"We got the songs," says McTighe of his years in craw, "The songs that are part of us by choice and by repetition, the songs that were ignored by most yet received as gospel by a few fanatics, songs that are a challenge for us to play well, songs that remind us of our time together—petty bickering as well as genuine friendship, songs that also remind us of the people we met on the road—the freaks, the outcasts, those beyond the pale, those with whom we immediately recognized as fellow travelers, those that helped us when we didn't expect help and those that took the air out of our tires (literally and otherwise), the songs around which our lives were shaped for many years."

Friday, March 11, 2016

Full-spirit wince (or: craw 2016, an invitation)

Joe McTighe and Will Scharf of craw, with the author in background. Photo: Remi Thornton

I have often called craw my favorite band. To declare something one's favorite anything is a forceful but not all that evocative statement—one that holds little meaning for anyone who isn't saying it. Yesterday, though, sitting on the floor in a rehearsal space in a dingy building behind a lumber yard in Cleveland, watching and listening to craw rehearse for their shows tonight in town at the Grog Shop and tomorrow at Brooklyn's Saint Vitus, I felt like I had a better sense of exactly what I've meant by that all these years.

We speak of being "moved" by music, or any kind of art. That is to say, we're taken somewhere. Sometimes that transport is gentle, a subtle and gradual conveyance. Other times, it's more urgent. To some degree, any heavy music is transportive—exposure to extreme volume, way beyond the cacophony of, say, an average urban commute, has a certain automatic effect. But what I realized about craw's music yesterday, as vocalist Joe McTighe howled and grimaced over writhing stop-start cadences, monumental swells and catharses, and perversely shimmying riffs, is that it is essentially unbearable. It elicits in me a kind of full-spirit wince, a masochistic thrill.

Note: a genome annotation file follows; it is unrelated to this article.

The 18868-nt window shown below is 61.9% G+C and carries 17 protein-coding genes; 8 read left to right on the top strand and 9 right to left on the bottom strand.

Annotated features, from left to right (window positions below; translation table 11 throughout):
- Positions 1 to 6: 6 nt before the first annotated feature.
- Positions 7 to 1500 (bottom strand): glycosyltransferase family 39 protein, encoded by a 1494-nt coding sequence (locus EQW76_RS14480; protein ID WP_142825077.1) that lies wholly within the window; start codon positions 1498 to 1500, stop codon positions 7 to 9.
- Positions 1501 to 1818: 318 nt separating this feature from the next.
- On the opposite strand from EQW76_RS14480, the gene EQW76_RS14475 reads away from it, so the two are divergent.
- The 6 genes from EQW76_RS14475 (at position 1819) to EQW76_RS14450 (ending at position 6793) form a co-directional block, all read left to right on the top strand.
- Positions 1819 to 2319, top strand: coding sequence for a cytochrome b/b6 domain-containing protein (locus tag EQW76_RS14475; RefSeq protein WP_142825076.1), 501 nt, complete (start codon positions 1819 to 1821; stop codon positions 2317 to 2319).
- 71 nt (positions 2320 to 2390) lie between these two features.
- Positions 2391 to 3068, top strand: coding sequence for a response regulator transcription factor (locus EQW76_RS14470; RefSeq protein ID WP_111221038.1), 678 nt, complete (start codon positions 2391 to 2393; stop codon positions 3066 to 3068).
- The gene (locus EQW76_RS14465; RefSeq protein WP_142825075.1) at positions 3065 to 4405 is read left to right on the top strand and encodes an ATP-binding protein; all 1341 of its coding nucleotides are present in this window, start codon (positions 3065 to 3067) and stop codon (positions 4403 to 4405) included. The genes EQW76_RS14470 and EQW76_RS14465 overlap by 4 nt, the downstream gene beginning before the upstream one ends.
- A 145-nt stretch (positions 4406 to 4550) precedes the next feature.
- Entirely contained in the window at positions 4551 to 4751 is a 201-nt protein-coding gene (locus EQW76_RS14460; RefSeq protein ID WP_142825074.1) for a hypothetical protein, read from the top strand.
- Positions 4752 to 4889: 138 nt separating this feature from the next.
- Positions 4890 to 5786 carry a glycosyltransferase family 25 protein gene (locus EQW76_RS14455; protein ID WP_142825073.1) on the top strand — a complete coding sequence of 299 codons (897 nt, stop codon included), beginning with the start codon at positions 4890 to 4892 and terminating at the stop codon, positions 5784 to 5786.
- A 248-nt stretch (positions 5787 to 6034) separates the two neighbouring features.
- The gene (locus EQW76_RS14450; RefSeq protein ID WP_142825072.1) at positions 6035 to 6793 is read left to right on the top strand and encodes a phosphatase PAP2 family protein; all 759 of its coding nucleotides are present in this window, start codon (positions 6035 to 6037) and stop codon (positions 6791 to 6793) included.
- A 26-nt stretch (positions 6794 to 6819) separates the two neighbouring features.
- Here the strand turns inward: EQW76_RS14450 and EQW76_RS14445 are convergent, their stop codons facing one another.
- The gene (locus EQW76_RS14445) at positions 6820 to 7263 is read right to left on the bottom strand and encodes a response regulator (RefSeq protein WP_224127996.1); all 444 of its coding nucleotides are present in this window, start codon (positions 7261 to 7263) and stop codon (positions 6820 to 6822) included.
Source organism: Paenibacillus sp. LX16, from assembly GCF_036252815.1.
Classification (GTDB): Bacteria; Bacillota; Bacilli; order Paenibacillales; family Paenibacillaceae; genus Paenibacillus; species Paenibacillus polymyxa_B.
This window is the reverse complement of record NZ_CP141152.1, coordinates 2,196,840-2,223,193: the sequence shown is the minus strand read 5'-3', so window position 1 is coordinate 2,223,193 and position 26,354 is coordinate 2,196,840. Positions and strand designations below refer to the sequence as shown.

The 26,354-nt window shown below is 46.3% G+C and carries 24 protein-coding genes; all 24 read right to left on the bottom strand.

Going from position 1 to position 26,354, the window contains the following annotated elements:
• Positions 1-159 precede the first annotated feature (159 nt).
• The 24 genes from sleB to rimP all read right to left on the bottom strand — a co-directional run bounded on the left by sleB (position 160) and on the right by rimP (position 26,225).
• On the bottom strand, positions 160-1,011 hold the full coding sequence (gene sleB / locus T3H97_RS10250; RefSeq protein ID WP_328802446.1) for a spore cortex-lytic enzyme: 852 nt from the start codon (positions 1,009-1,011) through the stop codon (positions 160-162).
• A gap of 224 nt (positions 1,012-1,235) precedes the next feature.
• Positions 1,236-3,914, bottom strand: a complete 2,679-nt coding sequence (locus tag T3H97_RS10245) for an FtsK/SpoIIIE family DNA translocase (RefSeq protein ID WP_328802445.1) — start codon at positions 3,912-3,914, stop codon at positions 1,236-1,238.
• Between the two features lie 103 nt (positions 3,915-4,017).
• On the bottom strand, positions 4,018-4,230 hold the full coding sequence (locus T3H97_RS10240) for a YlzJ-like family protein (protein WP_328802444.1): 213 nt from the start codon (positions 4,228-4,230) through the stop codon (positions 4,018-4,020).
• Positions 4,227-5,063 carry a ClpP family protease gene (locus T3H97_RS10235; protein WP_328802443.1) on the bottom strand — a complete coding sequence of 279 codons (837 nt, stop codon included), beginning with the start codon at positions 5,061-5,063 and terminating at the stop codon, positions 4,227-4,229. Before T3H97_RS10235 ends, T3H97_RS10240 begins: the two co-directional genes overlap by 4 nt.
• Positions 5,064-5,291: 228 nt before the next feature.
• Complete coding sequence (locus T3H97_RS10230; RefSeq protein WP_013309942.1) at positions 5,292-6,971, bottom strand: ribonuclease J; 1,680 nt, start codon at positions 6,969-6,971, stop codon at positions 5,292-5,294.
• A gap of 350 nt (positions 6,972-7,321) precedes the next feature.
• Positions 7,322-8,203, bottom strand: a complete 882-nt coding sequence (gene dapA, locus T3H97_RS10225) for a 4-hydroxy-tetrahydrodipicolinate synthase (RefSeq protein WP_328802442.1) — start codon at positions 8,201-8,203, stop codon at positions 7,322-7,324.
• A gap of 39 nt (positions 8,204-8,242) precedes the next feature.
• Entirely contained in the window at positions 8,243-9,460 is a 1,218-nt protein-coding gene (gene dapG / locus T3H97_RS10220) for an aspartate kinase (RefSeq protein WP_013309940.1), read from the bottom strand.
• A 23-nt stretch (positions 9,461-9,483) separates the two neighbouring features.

It is so harsh and unrelenting, but also so full of naked feeling and twisted insight. Their creations are fanatical, fantastical, so bizarrely outside the realm of what so much other music, even heavy music in craw's general aesthetic ballpark, would ever think to attempt. It is a private, insular art, so clearly in service, first and foremost, to its creators' obsessive vision. It doesn't care if you're listening, and yet its self-presentation is, for all its complexity, immaculate. It is a hyperarticulate shriek, so stupendously apart from the notion that music is meant to accompany anything, even, say, stereotypical metal behaviors such as headbanging or moshing. You don't do anything in its presence except for behold it, and, in my case—and I've seen this reaction in a few others—sort of tremble before it, fascination mingling with fear. That feeling is the closest thing to the sublime that I have known in art—it's the same for me now as it was 20 years ago.

And having seen the 2016 incarnation of craw up close, I can tell you that the magic is intact. I'm happy to report that this band—bands, really, since craw is performing this weekend in at least two equally brilliant but completely different lineups—can still pin you against the wall. Consider this an invitation to come experience the feeling for yourself:

Cleveland tonight (Friday, 3/11/16).
NYC tomorrow (Saturday, 3/12/16).

See you there. You can follow the weekend's progress on Facebook and Instagram.